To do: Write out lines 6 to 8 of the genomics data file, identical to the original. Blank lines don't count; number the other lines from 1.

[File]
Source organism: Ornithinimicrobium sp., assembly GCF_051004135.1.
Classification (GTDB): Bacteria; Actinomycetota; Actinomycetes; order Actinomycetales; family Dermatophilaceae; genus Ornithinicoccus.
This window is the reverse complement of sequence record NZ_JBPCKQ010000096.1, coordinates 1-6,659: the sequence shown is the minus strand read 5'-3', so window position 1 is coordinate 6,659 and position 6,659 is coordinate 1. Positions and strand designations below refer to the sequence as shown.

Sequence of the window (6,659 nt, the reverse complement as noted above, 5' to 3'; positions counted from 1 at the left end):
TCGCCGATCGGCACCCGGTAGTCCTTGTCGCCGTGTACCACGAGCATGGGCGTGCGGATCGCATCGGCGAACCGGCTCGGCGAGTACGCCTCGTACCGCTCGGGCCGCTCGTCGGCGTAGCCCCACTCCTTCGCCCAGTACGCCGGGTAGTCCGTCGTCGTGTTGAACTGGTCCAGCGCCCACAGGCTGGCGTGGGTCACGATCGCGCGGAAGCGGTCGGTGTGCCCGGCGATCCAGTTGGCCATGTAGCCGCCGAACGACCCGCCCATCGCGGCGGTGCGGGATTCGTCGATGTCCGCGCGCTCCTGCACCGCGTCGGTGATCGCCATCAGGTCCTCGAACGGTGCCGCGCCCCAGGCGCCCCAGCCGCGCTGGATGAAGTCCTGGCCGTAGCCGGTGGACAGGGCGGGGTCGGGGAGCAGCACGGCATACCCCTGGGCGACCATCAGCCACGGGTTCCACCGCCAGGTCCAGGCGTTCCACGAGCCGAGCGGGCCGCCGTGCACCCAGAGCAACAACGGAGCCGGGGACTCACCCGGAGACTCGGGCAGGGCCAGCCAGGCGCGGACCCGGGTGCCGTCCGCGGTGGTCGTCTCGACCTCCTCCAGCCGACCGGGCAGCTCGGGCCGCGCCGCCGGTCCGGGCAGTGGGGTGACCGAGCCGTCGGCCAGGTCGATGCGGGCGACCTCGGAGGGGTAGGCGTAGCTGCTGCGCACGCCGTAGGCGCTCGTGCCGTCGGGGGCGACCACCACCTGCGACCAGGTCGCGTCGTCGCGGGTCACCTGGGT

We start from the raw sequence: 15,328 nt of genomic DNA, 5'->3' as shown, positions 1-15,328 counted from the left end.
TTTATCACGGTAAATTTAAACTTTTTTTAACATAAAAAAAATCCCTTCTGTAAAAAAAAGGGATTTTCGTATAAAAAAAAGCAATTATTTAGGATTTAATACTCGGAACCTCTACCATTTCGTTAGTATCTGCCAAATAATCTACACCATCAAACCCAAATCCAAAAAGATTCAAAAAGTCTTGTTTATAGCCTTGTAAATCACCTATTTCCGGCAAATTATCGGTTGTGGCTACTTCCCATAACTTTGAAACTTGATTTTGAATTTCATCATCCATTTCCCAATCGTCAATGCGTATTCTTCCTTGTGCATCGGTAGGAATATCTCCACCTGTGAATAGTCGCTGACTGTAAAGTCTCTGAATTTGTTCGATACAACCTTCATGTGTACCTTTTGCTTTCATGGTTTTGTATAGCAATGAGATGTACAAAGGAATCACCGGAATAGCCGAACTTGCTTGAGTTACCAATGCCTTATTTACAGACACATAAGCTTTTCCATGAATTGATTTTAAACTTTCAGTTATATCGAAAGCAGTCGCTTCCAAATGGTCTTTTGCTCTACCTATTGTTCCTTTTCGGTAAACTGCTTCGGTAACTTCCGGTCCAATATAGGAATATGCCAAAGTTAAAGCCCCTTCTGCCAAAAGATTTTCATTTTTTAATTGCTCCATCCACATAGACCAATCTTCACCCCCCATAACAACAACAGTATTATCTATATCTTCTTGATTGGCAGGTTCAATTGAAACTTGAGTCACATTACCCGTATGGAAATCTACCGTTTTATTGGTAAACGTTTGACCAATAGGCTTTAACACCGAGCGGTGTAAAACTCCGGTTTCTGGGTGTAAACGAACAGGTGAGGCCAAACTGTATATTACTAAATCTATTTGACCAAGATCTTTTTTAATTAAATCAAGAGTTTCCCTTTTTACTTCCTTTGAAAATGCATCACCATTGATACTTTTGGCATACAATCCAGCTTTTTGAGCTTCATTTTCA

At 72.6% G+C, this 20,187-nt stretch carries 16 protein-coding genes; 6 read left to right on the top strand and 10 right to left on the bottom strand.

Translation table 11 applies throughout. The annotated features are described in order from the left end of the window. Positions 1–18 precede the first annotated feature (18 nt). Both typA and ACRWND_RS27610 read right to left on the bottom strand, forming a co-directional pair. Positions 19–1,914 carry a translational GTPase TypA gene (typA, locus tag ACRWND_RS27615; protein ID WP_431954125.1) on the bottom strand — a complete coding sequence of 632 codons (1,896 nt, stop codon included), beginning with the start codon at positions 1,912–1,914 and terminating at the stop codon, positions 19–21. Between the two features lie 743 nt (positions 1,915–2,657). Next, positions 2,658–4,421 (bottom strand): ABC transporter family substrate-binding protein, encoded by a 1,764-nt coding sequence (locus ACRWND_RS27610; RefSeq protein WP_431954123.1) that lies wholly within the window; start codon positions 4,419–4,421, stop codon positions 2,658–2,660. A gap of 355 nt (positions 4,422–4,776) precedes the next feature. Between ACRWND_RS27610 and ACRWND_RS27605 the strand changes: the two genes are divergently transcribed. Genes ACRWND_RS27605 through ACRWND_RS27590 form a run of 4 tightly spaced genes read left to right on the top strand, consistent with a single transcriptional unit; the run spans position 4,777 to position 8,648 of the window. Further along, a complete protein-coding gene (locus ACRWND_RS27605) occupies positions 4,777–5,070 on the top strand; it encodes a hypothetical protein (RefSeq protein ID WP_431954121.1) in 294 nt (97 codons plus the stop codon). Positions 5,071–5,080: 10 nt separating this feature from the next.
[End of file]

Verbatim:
We start from the raw sequence: 15,328 nt of genomic DNA, 5'->3' as shown, positions 1-15,328 counted from the left end.
TTTATCACGGTAAATTTAAACTTTTTTTAACATAAAAAAAATCCCTTCTGTAAAAAAAAGGGATTTTCGTATAAAAAAAAGCAATTATTTAGGATTTAATACTCGGAACCTCTACCATTTCGTTAGTATCTGCCAAATAATCTACACCATCAAACCCAAATCCAAAAAGATTCAAAAAGTCTTGTTTATAGCCTTGTAAATCACCTATTTCCGGCAAATTATCGGTTGTGGCTACTTCCCATAACTTTGAAACTTGATTTTGAATTTCATCATCCATTTCCCAATCGTCAATGCGTATTCTTCCTTGTGCATCGGTAGGAATATCTCCACCTGTGAATAGTCGCTGACTGTAAAGTCTCTGAATTTGTTCGATACAACCTTCATGTGTACCTTTTGCTTTCATGGTTTTGTATAGCAATGAGATGTACAAAGGAATCACCGGAATAGCCGAACTTGCTTGAGTTACCAATGCCTTATTTACAGACACATAAGCTTTTCCATGAATTGATTTTAAACTTTCAGTTATATCGAAAGCAGTCGCTTCCAAATGGTCTTTTGCTCTACCTATTGTTCCTTTTCGGTAAACTGCTTCGGTAACTTCCGGTCCAATATAGGAATATGCCAAAGTTAAAGCCCCTTCTGCCAAAAGATTTTCATTTTTTAATTGCTCCATCCACATAGACCAATCTTCACCCCCCATAACAACAACAGTATTATCTATATCTTCTTGATTGGCAGGTTCAATTGAAACTTGAGTCACATTACCCGTATGGAAATCTACCGTTTTATTGGTAAACGTTTGACCAATAGGCTTTAACACCGAGCGGTGTAAAACTCCGGTTTCTGGGTGTAAACGAACAGGTGAGGCCAAACTGTATATTACTAAATCTATTTGACCAAGATCTTTTTTAATTAAATCAAGAGTTTCCCTTTTTACTTCCTTTGAAAATGCATCACCATTGATACTTTTGGCATACAATCCAGCTTTTTGAGCTTCATTTTCA

At 72.6% G+C, this 20,187-nt stretch carries 16 protein-coding genes; 6 read left to right on the top strand and 10 right to left on the bottom strand.